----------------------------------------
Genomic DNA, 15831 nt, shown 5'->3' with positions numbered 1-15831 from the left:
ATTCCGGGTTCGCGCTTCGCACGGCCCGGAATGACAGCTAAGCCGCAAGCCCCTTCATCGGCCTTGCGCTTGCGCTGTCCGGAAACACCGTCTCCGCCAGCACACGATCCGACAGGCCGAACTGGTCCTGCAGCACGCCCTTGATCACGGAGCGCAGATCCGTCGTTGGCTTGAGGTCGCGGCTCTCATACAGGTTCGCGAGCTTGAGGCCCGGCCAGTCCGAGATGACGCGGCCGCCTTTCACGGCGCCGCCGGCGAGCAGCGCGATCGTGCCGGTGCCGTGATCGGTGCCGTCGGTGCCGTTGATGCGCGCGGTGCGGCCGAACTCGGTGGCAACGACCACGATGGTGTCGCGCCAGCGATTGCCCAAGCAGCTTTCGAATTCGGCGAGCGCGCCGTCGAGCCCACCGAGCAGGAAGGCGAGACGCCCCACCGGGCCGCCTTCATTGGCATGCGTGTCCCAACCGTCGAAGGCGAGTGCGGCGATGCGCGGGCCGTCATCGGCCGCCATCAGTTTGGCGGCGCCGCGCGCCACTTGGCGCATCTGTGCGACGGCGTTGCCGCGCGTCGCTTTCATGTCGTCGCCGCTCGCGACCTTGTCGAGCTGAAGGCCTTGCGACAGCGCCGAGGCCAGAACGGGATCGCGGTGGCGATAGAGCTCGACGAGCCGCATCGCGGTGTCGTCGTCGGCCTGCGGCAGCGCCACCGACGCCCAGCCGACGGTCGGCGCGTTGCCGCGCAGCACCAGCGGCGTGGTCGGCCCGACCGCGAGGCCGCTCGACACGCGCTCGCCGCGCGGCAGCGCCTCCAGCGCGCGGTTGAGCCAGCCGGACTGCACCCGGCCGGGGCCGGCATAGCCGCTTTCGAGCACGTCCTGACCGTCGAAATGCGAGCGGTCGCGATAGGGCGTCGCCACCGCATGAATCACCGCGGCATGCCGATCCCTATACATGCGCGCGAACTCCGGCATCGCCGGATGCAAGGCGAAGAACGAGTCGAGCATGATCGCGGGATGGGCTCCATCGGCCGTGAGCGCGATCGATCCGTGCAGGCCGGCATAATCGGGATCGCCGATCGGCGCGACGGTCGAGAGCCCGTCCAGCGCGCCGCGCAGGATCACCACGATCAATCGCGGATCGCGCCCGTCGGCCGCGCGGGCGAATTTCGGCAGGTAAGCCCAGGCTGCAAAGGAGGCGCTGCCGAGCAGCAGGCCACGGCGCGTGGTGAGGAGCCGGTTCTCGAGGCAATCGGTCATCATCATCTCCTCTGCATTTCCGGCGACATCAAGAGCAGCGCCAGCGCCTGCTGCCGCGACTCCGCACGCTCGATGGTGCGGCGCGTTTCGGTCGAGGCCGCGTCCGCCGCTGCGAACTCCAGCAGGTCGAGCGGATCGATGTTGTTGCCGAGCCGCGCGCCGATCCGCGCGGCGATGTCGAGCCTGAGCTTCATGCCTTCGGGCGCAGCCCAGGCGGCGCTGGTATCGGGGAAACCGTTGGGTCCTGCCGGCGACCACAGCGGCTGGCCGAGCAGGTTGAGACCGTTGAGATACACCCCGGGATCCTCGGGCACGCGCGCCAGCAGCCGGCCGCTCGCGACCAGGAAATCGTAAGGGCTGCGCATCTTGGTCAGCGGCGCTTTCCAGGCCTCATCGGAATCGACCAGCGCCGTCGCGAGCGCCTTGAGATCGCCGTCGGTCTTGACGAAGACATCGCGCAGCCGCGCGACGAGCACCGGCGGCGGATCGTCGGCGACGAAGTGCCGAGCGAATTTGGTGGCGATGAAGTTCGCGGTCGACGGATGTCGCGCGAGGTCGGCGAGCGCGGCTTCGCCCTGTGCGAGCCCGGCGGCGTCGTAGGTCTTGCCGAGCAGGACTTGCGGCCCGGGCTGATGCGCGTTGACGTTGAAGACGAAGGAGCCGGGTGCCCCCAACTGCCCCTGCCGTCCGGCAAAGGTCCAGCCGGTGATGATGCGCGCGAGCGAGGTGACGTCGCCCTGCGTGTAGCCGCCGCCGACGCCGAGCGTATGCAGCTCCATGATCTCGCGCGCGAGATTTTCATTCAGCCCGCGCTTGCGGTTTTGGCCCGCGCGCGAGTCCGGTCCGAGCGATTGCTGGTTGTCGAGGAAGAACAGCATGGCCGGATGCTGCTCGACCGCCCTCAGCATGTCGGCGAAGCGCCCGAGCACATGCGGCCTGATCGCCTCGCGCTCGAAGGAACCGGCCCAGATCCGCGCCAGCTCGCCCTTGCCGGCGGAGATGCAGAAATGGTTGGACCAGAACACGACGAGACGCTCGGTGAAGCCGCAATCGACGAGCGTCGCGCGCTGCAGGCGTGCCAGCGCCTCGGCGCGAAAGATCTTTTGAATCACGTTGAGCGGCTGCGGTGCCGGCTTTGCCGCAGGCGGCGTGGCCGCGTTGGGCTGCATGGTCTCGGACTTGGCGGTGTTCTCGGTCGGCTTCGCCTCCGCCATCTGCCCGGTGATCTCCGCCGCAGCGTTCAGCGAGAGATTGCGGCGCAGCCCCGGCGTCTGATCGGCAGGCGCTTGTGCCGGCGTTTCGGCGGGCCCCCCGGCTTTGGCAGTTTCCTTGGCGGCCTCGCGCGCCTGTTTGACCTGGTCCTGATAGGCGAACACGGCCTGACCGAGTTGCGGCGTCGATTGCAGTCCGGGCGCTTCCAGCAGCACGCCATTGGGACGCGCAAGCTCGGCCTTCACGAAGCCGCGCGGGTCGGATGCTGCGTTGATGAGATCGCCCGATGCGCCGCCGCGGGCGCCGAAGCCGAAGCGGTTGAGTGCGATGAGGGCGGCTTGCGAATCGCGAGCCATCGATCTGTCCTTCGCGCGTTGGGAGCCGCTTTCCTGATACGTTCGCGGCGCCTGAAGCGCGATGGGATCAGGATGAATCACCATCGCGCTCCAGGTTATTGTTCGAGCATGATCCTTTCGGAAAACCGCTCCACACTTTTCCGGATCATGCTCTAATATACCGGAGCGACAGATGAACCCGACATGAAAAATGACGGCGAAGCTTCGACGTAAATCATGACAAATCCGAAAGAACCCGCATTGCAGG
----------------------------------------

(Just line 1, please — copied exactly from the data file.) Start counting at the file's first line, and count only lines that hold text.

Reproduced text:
Genomic DNA, 15831 nt, shown 5'->3' with positions numbered 1-15831 from the left: